As Goa holds such fond memories for you and your family, have you considered using it as a backdrop in one of your novels? That would be great! But I would need to live in Goa for a stretch and not be a fleeting visitor, like a bird of paradise who flies down. My secret fear about Goa is that if I come here, I’ll become so laid back that I’ll get into the Goan pace of life! A lot of friends leave here de-stressed and many people have relocated to Goa and love it. Amitav Ghosh lives here and a lot of other writers are making that move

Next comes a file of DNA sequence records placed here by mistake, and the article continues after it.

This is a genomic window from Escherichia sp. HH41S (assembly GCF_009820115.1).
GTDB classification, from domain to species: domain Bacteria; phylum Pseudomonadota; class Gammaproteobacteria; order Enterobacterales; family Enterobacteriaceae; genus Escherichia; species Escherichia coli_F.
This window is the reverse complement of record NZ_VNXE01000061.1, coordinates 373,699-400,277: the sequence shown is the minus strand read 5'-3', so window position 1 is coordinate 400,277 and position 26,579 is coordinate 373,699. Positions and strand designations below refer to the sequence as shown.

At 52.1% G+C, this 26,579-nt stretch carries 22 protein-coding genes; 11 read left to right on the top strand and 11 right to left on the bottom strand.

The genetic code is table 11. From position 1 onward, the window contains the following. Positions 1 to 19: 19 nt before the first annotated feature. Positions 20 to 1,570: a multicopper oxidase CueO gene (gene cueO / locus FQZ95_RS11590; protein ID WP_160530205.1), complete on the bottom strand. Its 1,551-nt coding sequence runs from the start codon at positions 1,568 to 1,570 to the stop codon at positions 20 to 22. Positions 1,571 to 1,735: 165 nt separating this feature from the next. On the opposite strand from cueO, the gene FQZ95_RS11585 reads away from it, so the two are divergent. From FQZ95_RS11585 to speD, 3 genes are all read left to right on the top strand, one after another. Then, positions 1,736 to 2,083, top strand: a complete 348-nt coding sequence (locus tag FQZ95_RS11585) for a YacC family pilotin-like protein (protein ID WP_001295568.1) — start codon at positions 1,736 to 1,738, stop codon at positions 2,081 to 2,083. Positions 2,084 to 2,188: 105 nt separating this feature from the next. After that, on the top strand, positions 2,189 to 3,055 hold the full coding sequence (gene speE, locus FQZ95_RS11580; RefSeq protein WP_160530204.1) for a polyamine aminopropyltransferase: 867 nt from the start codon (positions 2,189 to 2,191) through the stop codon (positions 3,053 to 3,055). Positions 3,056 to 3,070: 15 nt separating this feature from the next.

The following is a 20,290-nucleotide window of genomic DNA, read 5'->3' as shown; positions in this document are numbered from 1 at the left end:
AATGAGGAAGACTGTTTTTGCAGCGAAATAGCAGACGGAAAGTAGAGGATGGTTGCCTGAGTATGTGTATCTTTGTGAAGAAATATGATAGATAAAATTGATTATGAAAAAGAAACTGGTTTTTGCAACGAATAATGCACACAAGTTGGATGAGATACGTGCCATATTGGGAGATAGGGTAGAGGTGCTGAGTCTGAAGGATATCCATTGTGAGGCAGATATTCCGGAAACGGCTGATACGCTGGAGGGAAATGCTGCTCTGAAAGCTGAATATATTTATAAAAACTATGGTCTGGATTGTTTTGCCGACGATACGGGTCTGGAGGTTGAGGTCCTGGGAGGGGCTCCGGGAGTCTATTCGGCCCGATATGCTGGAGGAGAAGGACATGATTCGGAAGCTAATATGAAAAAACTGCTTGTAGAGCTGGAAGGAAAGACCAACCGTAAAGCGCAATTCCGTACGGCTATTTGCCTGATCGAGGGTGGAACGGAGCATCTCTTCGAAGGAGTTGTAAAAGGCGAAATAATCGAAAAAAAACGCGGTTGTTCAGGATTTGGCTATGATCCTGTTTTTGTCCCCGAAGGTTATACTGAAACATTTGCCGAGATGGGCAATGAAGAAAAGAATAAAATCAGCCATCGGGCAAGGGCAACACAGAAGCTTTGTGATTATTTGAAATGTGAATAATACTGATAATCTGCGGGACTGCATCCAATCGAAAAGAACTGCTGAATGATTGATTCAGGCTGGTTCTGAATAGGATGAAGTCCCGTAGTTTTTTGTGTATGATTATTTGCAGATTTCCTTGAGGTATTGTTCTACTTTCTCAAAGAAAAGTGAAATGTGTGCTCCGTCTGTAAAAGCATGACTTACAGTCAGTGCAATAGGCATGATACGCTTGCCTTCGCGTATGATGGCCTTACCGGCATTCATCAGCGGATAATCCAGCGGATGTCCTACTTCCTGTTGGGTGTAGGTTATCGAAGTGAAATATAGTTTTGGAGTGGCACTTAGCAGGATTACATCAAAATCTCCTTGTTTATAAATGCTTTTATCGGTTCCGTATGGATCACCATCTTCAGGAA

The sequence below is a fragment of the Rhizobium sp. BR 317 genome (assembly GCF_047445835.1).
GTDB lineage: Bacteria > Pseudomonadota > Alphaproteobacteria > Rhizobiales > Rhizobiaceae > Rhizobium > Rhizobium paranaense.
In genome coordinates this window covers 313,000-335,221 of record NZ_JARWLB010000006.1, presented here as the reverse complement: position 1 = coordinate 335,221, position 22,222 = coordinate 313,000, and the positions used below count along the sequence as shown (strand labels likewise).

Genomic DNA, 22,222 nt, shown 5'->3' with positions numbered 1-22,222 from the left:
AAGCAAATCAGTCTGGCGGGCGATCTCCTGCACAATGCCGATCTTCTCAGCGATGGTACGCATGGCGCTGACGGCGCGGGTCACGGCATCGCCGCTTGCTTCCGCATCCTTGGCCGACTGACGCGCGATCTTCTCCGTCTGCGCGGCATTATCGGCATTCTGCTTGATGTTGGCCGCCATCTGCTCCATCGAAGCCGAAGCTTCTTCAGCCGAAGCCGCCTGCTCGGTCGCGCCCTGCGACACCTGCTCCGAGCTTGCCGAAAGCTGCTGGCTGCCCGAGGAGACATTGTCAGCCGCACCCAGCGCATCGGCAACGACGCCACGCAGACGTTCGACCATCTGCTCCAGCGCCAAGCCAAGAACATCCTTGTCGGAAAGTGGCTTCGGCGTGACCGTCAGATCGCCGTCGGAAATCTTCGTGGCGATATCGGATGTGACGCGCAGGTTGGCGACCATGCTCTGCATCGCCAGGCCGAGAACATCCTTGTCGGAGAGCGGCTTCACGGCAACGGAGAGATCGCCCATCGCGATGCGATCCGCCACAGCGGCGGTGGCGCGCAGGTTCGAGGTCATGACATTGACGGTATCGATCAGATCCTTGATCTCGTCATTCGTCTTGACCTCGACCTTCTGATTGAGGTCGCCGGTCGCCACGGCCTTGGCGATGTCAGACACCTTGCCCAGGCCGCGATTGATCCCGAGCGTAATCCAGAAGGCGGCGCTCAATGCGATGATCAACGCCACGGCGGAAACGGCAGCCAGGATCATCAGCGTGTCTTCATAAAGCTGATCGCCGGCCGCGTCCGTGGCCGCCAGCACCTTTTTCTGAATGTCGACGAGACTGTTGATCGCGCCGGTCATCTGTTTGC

as well, so maybe someday, who knows… Besides writing, what exhilarates you? I find traveling to unusual destinations the most exciting. I’m a city person, so going off to New Zealand and looking out for one sheep along the road in five hours isn’t my thing. I like cities with a buzz - Sydney, Melbourne, New York, Hong Kong and Paris. But, my dream destination is South America. I was very inspired when talking to Wendell Rodricks and asked him how he went about his recent cruise to South America. Although I find them very relaxing, a 50-day cruise is a bit excessive, I’d probably jump off the ship! I also love movies and music. I like world cinema which tells you something about international culture and life. World cinema today is so powerful; however, we don’t get to see much of it in India. I would love to make it to Goa during IFFI (International Film Festival of India), but I haven’t been lucky enough to do it as yet. How do you balance work and your personal life? Most women are multi-taskers and they are very adept at it without them even knowing it. They know how to prioritise and understand time management exceedingly well, even our rural women instinctively know it. I do a lot of things. My day is very packed and fulfilling, sometimes tough, but most times challenging. I see it as a positive. Me time is actually inside my head. I can access it anytime I want to, even in a crowd. I don’t need to necessarily access it in a quiet place. You have in the past severely criticised Goa, especially in connection with the rape cases. Do you think that it was all overblown by the popular media? There is no such thing as overplaying a rape case. It is one of the worst crimes against humanity. I think it was a wake up call. Even when my daughters were going out the other night, in the old days I wouldn’t ever have worried, but now I do. Maybe our own consciousness has stepped up in terms of safety and security. What do you think of the Women’s Reservation Bill? Is India, and in particular a small state like Goa, where of the 40 MLA’s, 12 will be women, ready for it? Personally I haven’t been pro-reservations